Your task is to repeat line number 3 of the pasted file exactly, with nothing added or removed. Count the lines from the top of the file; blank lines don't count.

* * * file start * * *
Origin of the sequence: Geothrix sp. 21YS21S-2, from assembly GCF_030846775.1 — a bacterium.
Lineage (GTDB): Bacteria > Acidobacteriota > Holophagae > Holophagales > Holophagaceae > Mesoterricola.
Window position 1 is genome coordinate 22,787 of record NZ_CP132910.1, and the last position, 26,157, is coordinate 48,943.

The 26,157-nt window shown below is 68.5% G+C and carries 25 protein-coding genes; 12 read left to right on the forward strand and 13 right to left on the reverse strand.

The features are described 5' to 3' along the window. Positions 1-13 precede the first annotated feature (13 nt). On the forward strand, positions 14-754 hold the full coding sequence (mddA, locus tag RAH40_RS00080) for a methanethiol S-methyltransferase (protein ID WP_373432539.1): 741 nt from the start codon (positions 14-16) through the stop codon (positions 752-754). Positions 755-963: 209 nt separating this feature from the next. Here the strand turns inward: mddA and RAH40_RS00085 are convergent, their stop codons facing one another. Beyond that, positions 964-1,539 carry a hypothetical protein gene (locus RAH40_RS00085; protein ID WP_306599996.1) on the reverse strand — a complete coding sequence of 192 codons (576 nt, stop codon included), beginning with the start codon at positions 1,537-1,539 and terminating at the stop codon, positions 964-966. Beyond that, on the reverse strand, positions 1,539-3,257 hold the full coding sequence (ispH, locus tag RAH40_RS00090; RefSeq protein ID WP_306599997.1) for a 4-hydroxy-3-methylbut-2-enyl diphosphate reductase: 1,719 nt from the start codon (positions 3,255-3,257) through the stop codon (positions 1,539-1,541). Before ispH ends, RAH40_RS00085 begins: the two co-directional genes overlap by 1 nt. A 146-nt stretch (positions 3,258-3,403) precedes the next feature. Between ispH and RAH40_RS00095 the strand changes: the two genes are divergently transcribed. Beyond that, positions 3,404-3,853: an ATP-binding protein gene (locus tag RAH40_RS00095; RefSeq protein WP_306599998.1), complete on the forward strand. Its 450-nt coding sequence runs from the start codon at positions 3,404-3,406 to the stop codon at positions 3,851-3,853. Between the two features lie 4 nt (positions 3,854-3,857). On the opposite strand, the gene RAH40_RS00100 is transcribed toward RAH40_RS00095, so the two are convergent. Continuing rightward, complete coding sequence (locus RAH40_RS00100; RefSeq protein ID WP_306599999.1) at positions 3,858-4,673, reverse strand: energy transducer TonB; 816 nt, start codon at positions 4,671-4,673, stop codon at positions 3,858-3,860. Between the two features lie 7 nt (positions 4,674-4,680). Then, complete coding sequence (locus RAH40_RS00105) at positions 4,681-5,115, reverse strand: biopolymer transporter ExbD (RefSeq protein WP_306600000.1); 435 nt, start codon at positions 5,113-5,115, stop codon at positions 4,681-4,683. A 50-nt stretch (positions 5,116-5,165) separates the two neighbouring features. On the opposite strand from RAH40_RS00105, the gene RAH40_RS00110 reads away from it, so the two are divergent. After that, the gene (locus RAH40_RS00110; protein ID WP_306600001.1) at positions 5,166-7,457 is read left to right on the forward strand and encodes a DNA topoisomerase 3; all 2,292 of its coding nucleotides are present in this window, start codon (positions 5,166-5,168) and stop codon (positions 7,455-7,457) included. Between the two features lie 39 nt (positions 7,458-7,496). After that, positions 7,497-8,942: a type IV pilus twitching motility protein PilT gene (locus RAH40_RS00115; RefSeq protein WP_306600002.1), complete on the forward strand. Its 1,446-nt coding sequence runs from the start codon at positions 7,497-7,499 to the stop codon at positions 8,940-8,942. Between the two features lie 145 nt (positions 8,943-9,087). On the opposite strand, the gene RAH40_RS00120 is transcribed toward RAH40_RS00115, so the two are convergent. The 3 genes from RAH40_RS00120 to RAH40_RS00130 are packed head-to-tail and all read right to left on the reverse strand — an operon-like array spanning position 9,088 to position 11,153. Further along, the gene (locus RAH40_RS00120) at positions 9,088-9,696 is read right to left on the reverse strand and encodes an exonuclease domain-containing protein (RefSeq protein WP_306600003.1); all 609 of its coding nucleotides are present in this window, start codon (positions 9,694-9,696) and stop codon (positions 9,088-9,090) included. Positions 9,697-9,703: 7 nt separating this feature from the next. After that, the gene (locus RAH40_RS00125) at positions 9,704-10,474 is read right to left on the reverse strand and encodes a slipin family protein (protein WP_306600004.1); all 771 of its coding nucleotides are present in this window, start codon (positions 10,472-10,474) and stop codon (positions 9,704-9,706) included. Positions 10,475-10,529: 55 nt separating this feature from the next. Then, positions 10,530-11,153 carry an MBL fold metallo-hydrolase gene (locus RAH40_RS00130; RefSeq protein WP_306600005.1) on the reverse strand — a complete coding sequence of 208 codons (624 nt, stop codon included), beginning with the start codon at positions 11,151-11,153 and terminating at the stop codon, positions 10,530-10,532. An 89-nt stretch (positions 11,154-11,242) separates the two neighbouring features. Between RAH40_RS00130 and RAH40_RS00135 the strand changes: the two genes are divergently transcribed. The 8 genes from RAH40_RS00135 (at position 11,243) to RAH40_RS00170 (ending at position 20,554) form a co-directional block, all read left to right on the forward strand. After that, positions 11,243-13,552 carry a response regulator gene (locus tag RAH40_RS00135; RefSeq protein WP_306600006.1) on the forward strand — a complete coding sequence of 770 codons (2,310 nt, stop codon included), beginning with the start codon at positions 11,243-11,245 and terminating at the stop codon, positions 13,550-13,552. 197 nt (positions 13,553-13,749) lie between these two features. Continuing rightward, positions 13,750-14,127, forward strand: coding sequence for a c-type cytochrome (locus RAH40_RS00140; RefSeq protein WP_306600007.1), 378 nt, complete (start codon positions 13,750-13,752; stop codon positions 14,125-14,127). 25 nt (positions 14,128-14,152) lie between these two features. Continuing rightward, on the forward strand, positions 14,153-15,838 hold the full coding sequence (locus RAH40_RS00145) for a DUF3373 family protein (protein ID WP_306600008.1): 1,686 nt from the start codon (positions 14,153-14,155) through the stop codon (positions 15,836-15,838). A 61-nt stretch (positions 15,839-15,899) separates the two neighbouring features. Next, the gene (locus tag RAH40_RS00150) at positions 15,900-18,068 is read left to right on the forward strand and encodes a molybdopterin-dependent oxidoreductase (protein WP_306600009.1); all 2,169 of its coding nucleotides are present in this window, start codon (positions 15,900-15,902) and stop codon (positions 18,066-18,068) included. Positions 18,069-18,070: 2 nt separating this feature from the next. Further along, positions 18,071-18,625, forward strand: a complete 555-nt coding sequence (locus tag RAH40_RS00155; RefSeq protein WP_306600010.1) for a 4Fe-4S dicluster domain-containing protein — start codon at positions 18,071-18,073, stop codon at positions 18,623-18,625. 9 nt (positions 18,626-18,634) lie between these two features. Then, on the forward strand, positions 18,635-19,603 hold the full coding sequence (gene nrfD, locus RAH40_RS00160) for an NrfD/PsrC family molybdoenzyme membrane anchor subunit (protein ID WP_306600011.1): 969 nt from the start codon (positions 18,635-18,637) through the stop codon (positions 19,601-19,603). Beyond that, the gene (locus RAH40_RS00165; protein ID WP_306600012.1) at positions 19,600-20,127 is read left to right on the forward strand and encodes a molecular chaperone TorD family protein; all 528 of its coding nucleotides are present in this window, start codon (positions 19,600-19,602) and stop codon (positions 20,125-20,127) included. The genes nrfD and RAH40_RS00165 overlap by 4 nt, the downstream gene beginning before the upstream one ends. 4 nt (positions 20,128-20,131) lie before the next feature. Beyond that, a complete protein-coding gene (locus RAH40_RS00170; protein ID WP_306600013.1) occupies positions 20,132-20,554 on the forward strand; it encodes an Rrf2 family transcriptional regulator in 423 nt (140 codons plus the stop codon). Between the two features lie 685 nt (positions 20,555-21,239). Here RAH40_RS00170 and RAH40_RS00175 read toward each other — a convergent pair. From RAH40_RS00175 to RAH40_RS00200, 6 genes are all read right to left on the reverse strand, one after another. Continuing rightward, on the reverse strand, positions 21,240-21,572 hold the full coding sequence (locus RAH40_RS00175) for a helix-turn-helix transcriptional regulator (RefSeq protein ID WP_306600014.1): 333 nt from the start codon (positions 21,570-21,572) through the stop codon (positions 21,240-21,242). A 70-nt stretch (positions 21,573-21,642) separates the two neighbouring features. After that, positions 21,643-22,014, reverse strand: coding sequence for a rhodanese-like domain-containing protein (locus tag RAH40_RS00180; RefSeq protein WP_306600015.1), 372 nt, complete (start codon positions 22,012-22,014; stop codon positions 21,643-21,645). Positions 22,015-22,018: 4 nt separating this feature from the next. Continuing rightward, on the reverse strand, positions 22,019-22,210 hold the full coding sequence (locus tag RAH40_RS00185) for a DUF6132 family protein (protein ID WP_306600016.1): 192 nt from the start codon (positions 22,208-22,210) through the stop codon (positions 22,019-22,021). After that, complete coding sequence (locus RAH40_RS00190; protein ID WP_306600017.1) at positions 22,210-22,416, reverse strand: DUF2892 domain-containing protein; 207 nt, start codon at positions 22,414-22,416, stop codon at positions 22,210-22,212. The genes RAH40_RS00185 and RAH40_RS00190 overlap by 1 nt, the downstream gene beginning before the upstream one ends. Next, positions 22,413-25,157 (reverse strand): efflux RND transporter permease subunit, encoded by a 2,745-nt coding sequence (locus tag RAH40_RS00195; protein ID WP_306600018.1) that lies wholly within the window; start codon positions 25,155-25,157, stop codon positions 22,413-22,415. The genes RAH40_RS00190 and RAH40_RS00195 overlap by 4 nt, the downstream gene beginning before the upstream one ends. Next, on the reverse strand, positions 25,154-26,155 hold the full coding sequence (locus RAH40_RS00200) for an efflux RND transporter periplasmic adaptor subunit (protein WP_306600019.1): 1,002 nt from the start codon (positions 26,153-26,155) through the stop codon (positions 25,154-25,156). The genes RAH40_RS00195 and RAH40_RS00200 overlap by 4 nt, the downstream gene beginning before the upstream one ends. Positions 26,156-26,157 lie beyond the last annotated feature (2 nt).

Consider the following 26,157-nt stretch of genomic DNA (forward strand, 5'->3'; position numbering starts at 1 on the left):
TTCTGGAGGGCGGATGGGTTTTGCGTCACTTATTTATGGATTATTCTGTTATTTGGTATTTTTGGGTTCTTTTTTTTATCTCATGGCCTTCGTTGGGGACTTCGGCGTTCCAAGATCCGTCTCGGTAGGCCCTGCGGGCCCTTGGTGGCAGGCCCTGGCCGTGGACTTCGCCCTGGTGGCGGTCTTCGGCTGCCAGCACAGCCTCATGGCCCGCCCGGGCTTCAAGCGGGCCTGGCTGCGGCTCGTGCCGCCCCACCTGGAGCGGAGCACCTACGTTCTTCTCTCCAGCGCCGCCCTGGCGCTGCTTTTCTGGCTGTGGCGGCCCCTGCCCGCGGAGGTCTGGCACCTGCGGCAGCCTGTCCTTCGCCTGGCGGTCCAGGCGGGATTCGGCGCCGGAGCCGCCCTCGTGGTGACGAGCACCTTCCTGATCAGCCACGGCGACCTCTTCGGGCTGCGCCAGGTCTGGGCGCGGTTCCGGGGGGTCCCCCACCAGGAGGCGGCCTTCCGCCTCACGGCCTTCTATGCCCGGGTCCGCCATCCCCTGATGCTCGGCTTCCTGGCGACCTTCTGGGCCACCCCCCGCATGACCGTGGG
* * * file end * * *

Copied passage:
Window position 1 is genome coordinate 22,787 of record NZ_CP132910.1, and the last position, 26,157, is coordinate 48,943.